We’ll be allowed to have 500 fans in the stands, although the stadium holds 2,500 people. Every other row will be blocked, and everyone will be socially distanced by the ushers. You will be able to sit by your family, but you will not be able to sit next to other families that you don’t know. Originally, because it is outdoors, we did not require fans to wear masks. We’ve since changed that requirement, well before everyone else did, about 10 days ago. We made a decision that we would make all fans also have to wear masks. That is a requirement to enter the stadium. Someone might have a drink, someone might eat a hotdog, again you have to do that without a mask, but then when you are done with that you would put your mask back on. If someone doesn’t want to wear a mask, that’s ok, they don’t have to come into the stadium. If they want a refund on their ticket, we would be happy to give them a refund.

With all sports dealing with the problem of athletes in a bubble, the WTT is hardly alone in this, but their commitment to fans does add a complication that other sports have not been willing to take on. The PGA's Memorial golf tournament next week in Ohio had been set to allow fans for the first time since the tour resumed last month, but that was recently vetoed and there will be no fans.

Here is a link to the World Team Tennis safety protocols.

Lisa Stone at Parenting Aces spoke with Matt Andre at UTR about the National Championship Series that began today at six locations across the county, and their conversation can be viewed on YouTube. The events kicking off the series are part of the College National Championships, which are for ages 17 and up, with the Junior National Championships for ages 14-16 scheduled to begin next week. The High School National Championships begin July 29.  Registration is open for the next three weeks of the College National Championships, and for all of the junior and high school events. For registration and more information, see the UTR website.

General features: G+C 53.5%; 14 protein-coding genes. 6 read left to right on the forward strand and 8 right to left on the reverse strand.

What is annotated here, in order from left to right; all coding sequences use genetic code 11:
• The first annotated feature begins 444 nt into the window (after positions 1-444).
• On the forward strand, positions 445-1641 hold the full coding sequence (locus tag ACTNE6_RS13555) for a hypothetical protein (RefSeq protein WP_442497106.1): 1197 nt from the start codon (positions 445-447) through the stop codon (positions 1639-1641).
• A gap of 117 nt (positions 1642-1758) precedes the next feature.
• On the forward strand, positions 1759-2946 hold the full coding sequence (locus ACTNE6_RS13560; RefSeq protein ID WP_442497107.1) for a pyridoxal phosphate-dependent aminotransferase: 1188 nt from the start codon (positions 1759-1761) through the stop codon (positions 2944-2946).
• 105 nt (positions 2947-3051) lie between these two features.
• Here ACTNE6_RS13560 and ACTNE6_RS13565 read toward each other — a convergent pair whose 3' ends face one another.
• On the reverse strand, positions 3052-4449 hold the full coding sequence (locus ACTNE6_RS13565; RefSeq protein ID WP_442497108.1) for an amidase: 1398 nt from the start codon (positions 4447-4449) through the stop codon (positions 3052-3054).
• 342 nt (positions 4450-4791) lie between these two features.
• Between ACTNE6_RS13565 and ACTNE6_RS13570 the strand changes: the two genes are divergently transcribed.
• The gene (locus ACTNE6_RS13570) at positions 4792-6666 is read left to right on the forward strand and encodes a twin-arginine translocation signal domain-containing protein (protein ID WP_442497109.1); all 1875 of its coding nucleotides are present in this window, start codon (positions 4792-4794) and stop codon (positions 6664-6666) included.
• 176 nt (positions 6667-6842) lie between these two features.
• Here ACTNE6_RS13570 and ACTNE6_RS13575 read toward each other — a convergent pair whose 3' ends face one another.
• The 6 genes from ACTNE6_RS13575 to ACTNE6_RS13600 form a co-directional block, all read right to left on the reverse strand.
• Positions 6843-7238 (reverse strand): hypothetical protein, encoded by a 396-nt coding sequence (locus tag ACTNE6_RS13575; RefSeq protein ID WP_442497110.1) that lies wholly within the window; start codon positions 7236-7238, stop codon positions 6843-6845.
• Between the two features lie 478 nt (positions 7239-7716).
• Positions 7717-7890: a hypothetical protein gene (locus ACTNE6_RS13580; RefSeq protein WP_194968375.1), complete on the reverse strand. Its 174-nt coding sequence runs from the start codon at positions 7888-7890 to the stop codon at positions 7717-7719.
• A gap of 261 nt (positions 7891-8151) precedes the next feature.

Patrick Mouratoglou has had a lot to say about keeping tennis relevant in this time of short attention spans, and he set about offering an alternative to current tennis formats with the Ultimate Tennis Showdown, going on now at his academy in Nice. Mouratoglou isn't alone; Fast 4 and third set tiebreakers have been a staple of the exhibitions that have been played during the pandemic. Is this format experimentation an answer to increasing the popularity of the sport?

This article from Matthew Willis at Racquet Magazine explores that question and ultimately decides that the more pressing problem tennis has is in drawing fans into the sport; the width of tennis fandom pales in comparison to other sports, with no video game culture and no easily accessible broadcast options to ignite interest in younger sports fans.

It's a long article, but it is worth your time if you care about the questions the sport needs to ask and answer to thrive in the future.